Before I come to that, perhaps I may say a word about the general legal position with regard to the law on suicide and its implications for those who are subject to military law. It is true, as the hon. Gentleman said, that suicide or attempted suicide is no longer a civil offence, and the hon. Gentleman had something to do with that state of affairs. But it is not a military offence either, and no disciplinary action can be taken against a person subject to military law for committing suicide—obviously not—or even for attempting to commit suicide. I can give the hon. Gentleman the assurance for which he asked. That is the position today.

It sometimes happens that a soldier tries to do himself some injury in the sense that he may deliberately try to make himself unfit for duty. Anyone subject to military law who injures himself with intent to avoid service is liable to be charged with the offence of malingering, under Section 42 of the Army Act, 1955, which was correctly quoted by the hon. Gentleman. The fact that this is so is in no sense side-stepping the wishes of Parliament or the law in respect of genuine suicides. It is recognising a state of affairs which may come up in the Armed Services and which, in the interests of discipline, clearly cannot be allowed to exist.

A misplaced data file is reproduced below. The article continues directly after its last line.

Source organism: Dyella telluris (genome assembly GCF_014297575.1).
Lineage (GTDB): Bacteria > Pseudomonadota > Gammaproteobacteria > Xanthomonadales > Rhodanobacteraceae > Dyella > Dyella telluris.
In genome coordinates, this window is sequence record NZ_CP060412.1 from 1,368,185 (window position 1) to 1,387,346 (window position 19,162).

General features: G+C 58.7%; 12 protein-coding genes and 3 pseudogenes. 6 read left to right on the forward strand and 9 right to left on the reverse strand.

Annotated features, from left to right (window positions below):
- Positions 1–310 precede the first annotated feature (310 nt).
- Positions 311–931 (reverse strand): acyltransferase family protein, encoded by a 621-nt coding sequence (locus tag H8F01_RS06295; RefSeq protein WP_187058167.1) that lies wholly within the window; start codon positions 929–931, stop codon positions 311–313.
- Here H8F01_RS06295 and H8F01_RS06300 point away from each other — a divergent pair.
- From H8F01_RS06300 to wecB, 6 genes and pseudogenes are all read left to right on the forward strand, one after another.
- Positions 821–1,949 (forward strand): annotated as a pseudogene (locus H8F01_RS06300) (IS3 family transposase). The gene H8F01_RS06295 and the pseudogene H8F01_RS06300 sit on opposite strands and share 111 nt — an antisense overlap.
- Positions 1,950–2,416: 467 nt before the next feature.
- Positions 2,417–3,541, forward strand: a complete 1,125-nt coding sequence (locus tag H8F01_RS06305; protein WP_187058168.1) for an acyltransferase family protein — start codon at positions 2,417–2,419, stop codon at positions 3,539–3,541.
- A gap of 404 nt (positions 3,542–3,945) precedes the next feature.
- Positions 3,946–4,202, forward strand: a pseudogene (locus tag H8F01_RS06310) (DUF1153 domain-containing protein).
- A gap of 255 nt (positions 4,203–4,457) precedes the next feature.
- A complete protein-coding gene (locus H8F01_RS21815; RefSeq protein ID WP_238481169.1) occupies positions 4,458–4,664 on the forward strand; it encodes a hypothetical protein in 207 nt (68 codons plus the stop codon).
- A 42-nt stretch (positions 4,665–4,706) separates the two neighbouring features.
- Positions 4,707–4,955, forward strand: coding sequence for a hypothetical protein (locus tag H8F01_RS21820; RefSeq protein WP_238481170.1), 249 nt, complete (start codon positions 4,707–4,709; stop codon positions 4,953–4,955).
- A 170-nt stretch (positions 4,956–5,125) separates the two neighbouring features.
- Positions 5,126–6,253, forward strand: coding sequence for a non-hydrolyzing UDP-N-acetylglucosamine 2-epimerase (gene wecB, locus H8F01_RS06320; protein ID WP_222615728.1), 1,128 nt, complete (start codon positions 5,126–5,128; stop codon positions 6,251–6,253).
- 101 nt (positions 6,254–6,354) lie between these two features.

There must be a clear difference between a suicide attempt and what amounts to malingering. It is equally clear that in the Armed Forces we cannot have a state of affairs where people can deliberately shirk their duty by doing harm to themselves. The hon. Gentleman asked how is this distinction valid and how does it operate in practice. I have had figures looked up from which it appears that at present in the Royal Victoria Hospital, Netley, which is where psychiatric cases are treated, out of 140 cases in the first two months of this year 13 had an element of suicide about them. While this is not a precise figure for the Army as a whole, the number of cases with a suicide aspect may be about 100 in the course of the year, that is, attempted suicide. I emphasise that all these are cases where on medical grounds no action of a disciplinary character is taken; they find themselves subject to treatment in Netley or elsewhere.

Against these figures, since December, 1959, in a period of nearly four years, I have been unable to unearth more than nine cases where attempts by the soldier to harm himself were judged to be malingering and where disciplinary action was taken. Typical instances include wrist slashing, as in this case; a soldier drinking a tin of Brasso and that kind of thing. We are all glad to know that the number of these cases in relation to the numbers in the Army is not very large. But none the less I have indicated a fairly wide field and within this category the practical distinction which the hon. Gentleman asked about has been made very often, and in such a way as not to give any ground for complaint.